In granting the motion to suppress, the district court stressed that officer Moeller seized the handgun before he knew that Malachesen had a prior conviction and owned the weapon. The court relied on United States v. Clark, 531 F.2d 928 (8th Cir. 1976), a case in which this court affirmed the suppression of a handgun. In Clark, pursuant to a warrant designed to locate controlled substances, the police searched petitioner Clark's home and adjacent repair shop. During the search, an officer asked Clark whether he had any guns. Clark reported that he possessed several loaded firearms and told the officers where the guns could be found. As the district court particularly noted in its opinion, "(t)he officers (without Clark's knowledge) copied down the serial number on the gun and traced it to a firearms dealer in another state and a second search warrant was then issued for the gun."
The investigating officers in Clark lacked reasonable cause to believe that the handgun was contraband, that it evidenced any crime, or that it was within the scope of the search warrant. Therefore, the seizure of the weapon in Clark was not justified under the plain view exception to the warrant requirement, for the "incriminating nature" of the gun was not immediately apparent. See Coolidge v. New Hampshire, 403 U.S. 443, 91 S.Ct. 2022, 29 L.Ed.2d 564 (1971).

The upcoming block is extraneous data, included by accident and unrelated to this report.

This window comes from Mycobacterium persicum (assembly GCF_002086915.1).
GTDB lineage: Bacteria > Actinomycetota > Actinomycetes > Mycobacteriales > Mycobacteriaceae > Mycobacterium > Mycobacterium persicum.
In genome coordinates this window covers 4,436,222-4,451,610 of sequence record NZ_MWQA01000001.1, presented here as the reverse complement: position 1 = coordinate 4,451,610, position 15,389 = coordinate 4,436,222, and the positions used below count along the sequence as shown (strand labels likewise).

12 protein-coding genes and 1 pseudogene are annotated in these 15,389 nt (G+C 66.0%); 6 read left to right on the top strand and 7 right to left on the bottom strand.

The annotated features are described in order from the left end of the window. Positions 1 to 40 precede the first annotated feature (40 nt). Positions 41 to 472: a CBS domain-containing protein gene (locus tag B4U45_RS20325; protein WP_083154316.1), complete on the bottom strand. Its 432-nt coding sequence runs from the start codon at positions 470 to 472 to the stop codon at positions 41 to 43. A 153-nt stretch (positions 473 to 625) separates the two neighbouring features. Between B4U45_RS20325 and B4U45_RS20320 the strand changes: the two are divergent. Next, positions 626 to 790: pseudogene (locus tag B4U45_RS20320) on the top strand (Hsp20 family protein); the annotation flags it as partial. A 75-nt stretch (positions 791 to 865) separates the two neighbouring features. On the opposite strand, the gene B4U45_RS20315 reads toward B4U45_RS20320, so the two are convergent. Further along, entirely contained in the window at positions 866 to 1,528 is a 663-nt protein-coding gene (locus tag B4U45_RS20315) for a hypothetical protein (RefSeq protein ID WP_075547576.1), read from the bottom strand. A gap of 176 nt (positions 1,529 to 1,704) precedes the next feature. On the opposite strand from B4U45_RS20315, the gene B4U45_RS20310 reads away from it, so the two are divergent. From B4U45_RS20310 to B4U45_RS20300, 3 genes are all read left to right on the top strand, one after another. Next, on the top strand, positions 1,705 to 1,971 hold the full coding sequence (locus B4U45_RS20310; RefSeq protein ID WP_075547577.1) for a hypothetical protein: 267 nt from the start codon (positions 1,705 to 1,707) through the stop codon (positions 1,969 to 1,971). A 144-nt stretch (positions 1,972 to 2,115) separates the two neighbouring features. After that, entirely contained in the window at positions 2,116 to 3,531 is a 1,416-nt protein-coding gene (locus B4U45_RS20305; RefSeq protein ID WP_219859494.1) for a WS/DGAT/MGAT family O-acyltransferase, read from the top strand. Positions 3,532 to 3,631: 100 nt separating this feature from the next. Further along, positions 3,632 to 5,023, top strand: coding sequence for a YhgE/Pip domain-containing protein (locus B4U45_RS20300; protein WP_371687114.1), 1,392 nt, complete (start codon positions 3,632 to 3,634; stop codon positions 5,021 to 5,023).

The district court reasoned that here, as in Clark, the handgun's "incriminating nature" was not immediately apparent to the investigating officers. Because the weapon did not appear to be related in any way to the authorized object of the search, I. e., marijuana, the court held that the search and seizure of the gun could not be justified as a plain view exception to the warrant requirement and violated Malachesen's fourth amendment rights.
The court also determined that the officers lacked reasonable cause to fear for their physical safety and therefore rejected the Government's attempt to justify the search and seizure of the weapon for reasons of safety.
In our view, United States v. Clark, supra, does not apply to this case. In Clark, the extensive exploratory search exceeded the scope of the warrant authorizing a search for controlled substances.2 Unlike the events in Clark, the officers in the instant case accidentally discovered the handgun in the course of their authorized search for marijuana and a snowmobile. When he found the gun, Officer Moeller uncocked and unloaded it, pursuant to local standard police procedure, and delivered the weapon to the inventory officer.3 Clark does not address this type of temporary seizure, for limited safety purposes, of a loaded and cocked handgun discovered in the course of executing a search warrant.